How Bad Hiring Decisions Can Hurt a Good Company


Tony Hsieh the founder of once shared in an interview that bad hiring decisions had cost the popular online retailer “well over $100 million.” After summarizing how their hiring mistakes had led to this astonishing number, he offered the following gem:

“We learned instead of hiring quickly and firing slowly, really it should be the reverse. We should hire slowly and fire quickly when it’s not the right fit.”

Zappos is so focused on hiring the right team that they even pay people $3,000 to quit.

What is the Cost of a Bad Hire?

The difference between getting the hiring decisions right versus on-boarding the wrong people is huge. No one would argue with the idea that from a purely financial perspective, hiring mistakes are expensive. In fact, according to a global survey conducted by CareerBuilder, 27 percent of companies in the UK report that a single hiring mistake costs more than £50,000.

The truth is, however, there are many aspects of a business that simply can not be recorded on an income statement, and these silent, “soft expenses” can be even more damaging than the straight-forward financial ones. Hiring the wrong people doesn’t just eat up valuable resources, it affects employee moral, commitment, and focus. In the end, it can lead to missed opportunities, impairs business performance, and can significantly hurt a company’s culture and brand.

Getting the Hiring Right… The First Time

After working for several decades as recruiters in the Fintech industry, we have noticed that the companies that tend to get the majority of their hiring decisions right all have two key qualities in common:

  1. They know who they want now in their company and what these people could become in the future. The best hiring decisions are not short-sighted. These companies are not just considering what a candidate can do now, but what he or she may potentially be able to do in the future. It’s well know that both Amazon CEO, Jeff Bezos and the late Steve Jobs would frequently single out people with exceptional and unusual talents and skills that were often unrelated to the positions they were applying for. Companies committed to hiring the right people put a significant amount of emphasis on personality and cultural fit. They look for the candidates with passion and initiative, those with the willingness to learn, to ask questions, and figure things out.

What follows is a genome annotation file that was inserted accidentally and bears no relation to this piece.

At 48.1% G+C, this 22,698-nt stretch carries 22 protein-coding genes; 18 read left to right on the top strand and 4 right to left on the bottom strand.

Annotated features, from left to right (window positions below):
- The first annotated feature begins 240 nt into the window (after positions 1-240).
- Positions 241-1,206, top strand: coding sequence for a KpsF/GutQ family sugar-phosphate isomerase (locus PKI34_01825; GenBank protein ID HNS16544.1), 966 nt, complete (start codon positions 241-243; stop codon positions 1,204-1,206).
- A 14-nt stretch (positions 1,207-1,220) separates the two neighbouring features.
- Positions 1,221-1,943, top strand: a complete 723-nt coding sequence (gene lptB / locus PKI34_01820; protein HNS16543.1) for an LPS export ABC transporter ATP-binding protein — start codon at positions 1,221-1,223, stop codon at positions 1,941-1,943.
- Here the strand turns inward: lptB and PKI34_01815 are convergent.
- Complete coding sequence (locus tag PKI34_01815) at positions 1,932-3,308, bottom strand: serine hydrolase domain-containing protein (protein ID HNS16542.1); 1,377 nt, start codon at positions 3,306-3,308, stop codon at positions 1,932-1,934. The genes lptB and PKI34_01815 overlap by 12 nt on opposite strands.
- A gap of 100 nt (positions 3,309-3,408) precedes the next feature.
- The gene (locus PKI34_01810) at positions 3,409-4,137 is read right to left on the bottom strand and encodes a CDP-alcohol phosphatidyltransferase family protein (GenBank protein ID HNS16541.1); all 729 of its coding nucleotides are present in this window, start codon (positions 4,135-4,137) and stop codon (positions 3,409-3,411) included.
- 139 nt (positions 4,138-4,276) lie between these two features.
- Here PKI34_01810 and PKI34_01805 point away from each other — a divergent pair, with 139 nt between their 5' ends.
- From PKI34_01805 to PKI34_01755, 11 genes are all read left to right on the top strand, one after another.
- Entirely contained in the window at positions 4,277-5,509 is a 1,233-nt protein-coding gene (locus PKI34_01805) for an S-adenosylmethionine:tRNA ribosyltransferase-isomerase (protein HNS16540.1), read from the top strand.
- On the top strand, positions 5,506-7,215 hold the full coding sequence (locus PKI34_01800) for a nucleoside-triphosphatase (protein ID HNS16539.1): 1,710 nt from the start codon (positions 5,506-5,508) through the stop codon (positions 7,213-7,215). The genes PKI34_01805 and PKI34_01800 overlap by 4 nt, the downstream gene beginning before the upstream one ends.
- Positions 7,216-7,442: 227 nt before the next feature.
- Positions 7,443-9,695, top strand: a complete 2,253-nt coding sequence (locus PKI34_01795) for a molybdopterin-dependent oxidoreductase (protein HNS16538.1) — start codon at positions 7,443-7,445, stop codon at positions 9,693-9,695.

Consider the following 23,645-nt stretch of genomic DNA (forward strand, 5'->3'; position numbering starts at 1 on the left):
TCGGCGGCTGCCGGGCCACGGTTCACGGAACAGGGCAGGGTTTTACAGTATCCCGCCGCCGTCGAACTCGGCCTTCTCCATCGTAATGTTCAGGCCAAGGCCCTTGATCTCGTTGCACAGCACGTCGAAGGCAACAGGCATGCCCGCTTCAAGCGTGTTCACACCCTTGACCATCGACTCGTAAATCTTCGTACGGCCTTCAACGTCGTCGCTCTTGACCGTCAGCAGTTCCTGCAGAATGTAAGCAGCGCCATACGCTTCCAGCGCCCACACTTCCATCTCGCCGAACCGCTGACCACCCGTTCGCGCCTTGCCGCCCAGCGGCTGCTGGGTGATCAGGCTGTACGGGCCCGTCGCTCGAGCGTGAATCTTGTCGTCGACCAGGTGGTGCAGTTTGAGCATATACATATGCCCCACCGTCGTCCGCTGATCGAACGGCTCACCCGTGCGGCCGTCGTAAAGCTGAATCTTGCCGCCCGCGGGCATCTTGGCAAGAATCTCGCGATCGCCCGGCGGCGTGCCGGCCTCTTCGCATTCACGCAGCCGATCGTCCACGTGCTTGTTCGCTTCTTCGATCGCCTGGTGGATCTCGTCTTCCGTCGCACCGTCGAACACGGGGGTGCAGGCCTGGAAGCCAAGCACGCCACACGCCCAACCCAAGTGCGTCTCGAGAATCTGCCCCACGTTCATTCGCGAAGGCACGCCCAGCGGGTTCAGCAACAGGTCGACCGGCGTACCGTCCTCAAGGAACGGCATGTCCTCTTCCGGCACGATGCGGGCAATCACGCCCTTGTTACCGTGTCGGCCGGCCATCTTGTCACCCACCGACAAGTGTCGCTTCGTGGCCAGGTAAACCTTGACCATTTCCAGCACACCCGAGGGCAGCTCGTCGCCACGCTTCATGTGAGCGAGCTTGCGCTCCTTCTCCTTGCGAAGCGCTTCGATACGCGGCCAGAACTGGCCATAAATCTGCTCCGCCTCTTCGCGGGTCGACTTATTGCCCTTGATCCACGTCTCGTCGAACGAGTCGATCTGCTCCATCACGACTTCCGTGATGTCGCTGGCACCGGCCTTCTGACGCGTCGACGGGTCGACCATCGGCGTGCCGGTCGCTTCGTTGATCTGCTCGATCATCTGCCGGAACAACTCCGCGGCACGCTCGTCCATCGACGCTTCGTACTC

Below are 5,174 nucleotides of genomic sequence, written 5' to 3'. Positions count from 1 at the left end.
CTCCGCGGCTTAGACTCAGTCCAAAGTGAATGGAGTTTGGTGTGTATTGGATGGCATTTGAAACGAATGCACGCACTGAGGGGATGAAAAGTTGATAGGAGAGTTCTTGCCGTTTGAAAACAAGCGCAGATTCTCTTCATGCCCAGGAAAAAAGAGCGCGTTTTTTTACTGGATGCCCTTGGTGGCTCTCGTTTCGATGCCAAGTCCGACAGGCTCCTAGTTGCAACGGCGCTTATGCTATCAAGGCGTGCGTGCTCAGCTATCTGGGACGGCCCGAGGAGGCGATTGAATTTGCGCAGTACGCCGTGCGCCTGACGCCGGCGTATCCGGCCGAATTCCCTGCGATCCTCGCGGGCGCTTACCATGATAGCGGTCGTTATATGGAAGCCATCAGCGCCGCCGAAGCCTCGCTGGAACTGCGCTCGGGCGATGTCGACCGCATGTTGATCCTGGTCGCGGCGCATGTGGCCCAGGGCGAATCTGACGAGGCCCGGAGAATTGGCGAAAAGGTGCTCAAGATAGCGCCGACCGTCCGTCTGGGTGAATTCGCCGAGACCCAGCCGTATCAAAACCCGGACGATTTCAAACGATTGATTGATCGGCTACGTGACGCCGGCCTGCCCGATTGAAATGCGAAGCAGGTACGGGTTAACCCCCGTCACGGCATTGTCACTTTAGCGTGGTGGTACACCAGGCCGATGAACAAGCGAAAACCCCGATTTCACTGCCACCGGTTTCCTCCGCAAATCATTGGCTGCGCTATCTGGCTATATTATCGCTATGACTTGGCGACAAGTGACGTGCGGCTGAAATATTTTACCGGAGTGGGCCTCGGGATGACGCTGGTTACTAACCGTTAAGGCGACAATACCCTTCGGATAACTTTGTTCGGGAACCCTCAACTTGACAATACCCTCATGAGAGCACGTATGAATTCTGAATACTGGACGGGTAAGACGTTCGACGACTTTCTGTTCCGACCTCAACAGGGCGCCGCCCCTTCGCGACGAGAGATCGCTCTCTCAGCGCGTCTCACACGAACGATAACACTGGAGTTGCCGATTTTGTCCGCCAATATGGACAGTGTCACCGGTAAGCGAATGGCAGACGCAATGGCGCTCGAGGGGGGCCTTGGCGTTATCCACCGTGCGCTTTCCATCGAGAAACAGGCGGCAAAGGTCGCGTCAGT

2. They know which questions to ask. These companies ask questions during the hiring process that give them key insight into how well a given candidate will fit into the position as well as the company’s culture. For example, entrepreneur and inventor Elon Musk routinely asks job candidates to recall a problem they solved and explain how they arrived at each step along the way. The more detailed and enthusiastic the answer, he explains, the more it shows that they really thought through the problem.

Bad hiring decisions are bad for any business, but they can be particularly painful to those companies that are either small or experiencing a period of rapid growth. The good news, though, is that getting the hiring process right isn’t rocket science. It is a skill that can be learned like any other. The companies that make the investment to acquire this skill are the ones that will not only hire the right people, they will hire the best, most loyal talent, as well.

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